Liverpool’s contribution to International Language Day has been hailed as a major success.
The city’s Network of Supplementary Schools staged a special community day at Broadgreen International School to mark the day which highlights the importance of language and celebrates diverse cultures.
The Network consists of 10 supplementary schools, in which communities provide extra educational opportunities for their children, operate in the city usually on Saturday or Sunday. They engage children from nursery age to GSCE level and operate on a voluntary basis. As well as their educational value they are a way of preserving cultural heritage.
Each of the groups gave a performance with music, dance, songs, poetry and reading. Al-Ghazali Supplementary School is teaching their pupils Arabic and they presented a reading from the Koran, and the group from the Somali school read a poem.
Ferdowsi Iranian School sang their national anthem and Liverpool Arabic Centre offered more contemporary performance with a pop song in Arabic performed by Rehan Al-Hakim called “Eihelwa Di” (“This pretty girl”).
The Greek School of St Nicolas presented a traditional Greek dance with live music and John Paul II Polish Saturday School performed their dance in traditional folk costumes from Cracow region. Wah Sing Chinese Community Centre showed dances from the Mandarin and Cantonese groups at their school
The newest of the schools from the Finnish Community presented the activities.
Following the performance there were different activities by each of the groups which involved finding more about how people live in different countries, tasting their food and getting involved in language activities.
Visitors could have their name written in Chinese, make a Polish flower headdress, work out a quiz in Greek or write their name in Arabic. Food on offer ranged from lubia-polo (Iran), keftedes (Greece) Arabic baklava and tiikeri kakku -tiger cake from Finland.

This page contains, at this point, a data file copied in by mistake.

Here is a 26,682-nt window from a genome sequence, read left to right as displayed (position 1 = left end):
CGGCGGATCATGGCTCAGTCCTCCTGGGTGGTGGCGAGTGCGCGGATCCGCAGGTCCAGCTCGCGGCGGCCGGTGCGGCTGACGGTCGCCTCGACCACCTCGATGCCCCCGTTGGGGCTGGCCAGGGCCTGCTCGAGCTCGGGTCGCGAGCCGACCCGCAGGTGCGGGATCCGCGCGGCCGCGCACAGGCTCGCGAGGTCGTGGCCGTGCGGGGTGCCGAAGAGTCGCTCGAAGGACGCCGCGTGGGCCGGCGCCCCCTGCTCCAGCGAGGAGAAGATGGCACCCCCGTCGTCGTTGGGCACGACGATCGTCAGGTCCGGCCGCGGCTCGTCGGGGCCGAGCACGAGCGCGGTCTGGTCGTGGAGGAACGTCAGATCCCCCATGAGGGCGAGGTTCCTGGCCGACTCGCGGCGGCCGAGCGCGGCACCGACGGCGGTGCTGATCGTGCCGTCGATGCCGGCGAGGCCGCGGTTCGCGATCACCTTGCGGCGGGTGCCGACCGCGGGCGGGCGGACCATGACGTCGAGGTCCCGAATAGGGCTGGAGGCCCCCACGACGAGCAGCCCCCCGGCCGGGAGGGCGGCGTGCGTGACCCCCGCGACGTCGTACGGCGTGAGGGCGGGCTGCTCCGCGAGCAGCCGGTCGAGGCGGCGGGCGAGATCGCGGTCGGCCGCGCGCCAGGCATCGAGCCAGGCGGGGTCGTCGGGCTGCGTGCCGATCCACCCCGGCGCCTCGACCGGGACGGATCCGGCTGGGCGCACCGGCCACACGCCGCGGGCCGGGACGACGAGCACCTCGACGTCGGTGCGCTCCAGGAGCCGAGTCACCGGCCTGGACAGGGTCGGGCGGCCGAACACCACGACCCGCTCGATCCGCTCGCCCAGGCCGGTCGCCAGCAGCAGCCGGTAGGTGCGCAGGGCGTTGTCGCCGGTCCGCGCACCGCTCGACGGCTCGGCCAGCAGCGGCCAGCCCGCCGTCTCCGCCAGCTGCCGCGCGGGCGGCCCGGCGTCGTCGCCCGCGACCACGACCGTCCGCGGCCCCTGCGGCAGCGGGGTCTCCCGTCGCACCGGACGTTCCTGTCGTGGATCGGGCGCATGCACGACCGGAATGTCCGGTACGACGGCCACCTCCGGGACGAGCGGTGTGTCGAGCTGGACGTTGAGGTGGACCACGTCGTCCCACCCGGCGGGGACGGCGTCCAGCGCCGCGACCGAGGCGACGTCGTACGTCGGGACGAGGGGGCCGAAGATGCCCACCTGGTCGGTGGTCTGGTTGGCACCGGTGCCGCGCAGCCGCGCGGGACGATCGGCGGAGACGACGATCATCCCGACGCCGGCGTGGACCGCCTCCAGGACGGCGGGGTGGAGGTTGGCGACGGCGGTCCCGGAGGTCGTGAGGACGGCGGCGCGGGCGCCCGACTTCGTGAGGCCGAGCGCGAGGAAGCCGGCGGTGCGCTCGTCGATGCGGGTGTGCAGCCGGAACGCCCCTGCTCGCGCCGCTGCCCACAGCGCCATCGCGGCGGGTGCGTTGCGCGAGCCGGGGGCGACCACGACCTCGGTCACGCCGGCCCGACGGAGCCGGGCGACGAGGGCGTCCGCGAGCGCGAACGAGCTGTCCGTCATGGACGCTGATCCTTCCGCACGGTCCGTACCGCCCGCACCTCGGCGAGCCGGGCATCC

The Lord Mayor, Councillor Sharon Sullivan opened the events and visited all the individual groups. She said: “It was a really inspirational day and the young people involved were a credit to their communities. I would like to thank the parents and teachers for supporting this day in these economic challenging times.
“It is very encouraging that the Supplementary Schools are maintaining the cultural heritage of their communities. We are a global city which should celebrate its diversity.”
Among the comments received about the day was: “It was a great opportunity for all to share their experiences, language, culture and food with each other. It gave us the sense that we’re not alone, that we’re together and after the same goal!
“We live in a multicultural society and we have all built levels of relationship in a wider community where we live or work, regardless of culture, ethnicity, race, language, religion, etc. At the same time however, we all strive to sustain our own culture, own language, own identity, and try to pass them on to the next generation.” (Ladan Shayanfar , Ferdowsi Iranian School)
Trainee teachers from John Moores University took part to gain valuable experience in helping pupils from different cultural backgrounds.